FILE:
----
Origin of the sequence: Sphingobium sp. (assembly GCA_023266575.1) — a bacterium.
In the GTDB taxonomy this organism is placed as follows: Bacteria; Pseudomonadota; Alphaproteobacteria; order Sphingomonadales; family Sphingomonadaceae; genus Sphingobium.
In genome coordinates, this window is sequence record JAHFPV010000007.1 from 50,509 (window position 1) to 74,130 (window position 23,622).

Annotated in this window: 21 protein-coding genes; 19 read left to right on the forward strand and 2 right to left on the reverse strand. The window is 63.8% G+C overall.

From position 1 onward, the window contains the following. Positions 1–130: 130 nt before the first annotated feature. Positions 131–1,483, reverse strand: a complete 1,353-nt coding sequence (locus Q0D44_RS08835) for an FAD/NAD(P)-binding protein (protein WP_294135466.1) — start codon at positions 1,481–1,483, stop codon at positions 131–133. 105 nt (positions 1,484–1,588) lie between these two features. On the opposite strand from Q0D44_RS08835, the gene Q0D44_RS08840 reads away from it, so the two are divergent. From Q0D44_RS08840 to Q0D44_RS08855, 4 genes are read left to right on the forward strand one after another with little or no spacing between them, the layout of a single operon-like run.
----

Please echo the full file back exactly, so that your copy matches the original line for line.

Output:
Origin of the sequence: Sphingobium sp. (assembly GCA_023266575.1) — a bacterium.
In the GTDB taxonomy this organism is placed as follows: Bacteria; Pseudomonadota; Alphaproteobacteria; order Sphingomonadales; family Sphingomonadaceae; genus Sphingobium.
In genome coordinates, this window is sequence record JAHFPV010000007.1 from 50,509 (window position 1) to 74,130 (window position 23,622).

Annotated in this window: 21 protein-coding genes; 19 read left to right on the forward strand and 2 right to left on the reverse strand. The window is 63.8% G+C overall.

From position 1 onward, the window contains the following. Positions 1–130: 130 nt before the first annotated feature. Positions 131–1,483, reverse strand: a complete 1,353-nt coding sequence (locus Q0D44_RS08835) for an FAD/NAD(P)-binding protein (protein WP_294135466.1) — start codon at positions 1,481–1,483, stop codon at positions 131–133. 105 nt (positions 1,484–1,588) lie between these two features. On the opposite strand from Q0D44_RS08835, the gene Q0D44_RS08840 reads away from it, so the two are divergent. From Q0D44_RS08840 to Q0D44_RS08855, 4 genes are read left to right on the forward strand one after another with little or no spacing between them, the layout of a single operon-like run.